But how do you know who this "Joris" is? Lots of people are called Joris, at least in The Netherlands. So you use a URI, a Uniform Resource Identifier, like this: http://www.liacs.nl/~jslob/foaf.rdf#me

This URI uses the Friend Of A Friend (foaf) vocabularies. These describe relations between persons. In this example we get an xml representation of the RDF triples, but they can also be stored in the native RDF non-xml format.

Another part of the semantic web is OWL, the Web Ontology Language. (You may think this three letter acronym is in the wrong order, but the French would disagree with you; just ask our French colleague Vincent. Update: actually, see the section on the acronym in the encyclopedia for the real reason.) OWL gives greater expression possibilities. You also need reasoners. Reasoners can go through your knowledge base and find inconsistencies, or infer new relations. Fact 1: Joris is a human. Fact 2: humans have 2 legs. So we infer a third fact: Joris has 2 legs. Some inconsistencies can be resolved: "Obama is a good president" versus "Obama is a bad president" could become: 'John thinks "Obama is a good president"' and 'Lucy thinks "Obama is a bad president"'.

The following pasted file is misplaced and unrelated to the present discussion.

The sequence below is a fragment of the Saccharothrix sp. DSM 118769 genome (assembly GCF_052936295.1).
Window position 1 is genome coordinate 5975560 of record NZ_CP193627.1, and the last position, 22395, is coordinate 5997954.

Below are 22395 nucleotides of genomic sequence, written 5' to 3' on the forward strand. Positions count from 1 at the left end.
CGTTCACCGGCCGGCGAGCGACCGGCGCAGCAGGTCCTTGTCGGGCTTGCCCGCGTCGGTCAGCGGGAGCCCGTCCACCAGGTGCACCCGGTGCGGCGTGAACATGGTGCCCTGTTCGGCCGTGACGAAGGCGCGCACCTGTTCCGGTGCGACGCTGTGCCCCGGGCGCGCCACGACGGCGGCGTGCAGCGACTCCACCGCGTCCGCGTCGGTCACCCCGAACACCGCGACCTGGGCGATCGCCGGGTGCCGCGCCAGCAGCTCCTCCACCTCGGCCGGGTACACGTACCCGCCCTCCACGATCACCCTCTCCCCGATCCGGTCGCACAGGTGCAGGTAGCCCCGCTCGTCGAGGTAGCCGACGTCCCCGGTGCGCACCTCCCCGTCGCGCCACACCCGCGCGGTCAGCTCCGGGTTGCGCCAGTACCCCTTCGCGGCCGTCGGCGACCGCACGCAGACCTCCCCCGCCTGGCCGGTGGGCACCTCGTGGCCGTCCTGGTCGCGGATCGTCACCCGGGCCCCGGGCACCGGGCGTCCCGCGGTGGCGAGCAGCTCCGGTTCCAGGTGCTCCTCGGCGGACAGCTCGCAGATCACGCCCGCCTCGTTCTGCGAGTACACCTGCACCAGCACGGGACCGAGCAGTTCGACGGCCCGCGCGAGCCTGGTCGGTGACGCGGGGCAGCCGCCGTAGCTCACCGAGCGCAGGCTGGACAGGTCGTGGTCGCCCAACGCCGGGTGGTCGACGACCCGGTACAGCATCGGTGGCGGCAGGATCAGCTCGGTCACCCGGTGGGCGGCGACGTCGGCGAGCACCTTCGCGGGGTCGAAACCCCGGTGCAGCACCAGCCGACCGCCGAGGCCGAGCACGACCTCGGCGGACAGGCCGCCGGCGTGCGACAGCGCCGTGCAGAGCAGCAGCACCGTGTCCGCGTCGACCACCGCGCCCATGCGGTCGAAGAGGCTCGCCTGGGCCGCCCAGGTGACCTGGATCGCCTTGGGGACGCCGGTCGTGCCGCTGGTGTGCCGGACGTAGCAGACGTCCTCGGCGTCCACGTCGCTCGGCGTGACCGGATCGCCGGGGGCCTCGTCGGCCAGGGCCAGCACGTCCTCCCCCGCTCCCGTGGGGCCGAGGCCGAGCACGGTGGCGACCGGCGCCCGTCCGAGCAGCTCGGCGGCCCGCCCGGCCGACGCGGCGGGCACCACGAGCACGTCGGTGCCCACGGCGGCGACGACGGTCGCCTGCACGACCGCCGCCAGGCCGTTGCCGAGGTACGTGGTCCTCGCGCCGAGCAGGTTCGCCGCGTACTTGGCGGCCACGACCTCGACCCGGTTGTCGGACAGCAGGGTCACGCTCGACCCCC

Then there are ontologies. Ontologies define possible relations in a knowledge domain. Examples are SIOC, Dublin Core, Foaf, Good Relations and Basic Geo Vocabulary. If you can reuse an existing one, that is very good, as you do not want to create your own if you can avoid it.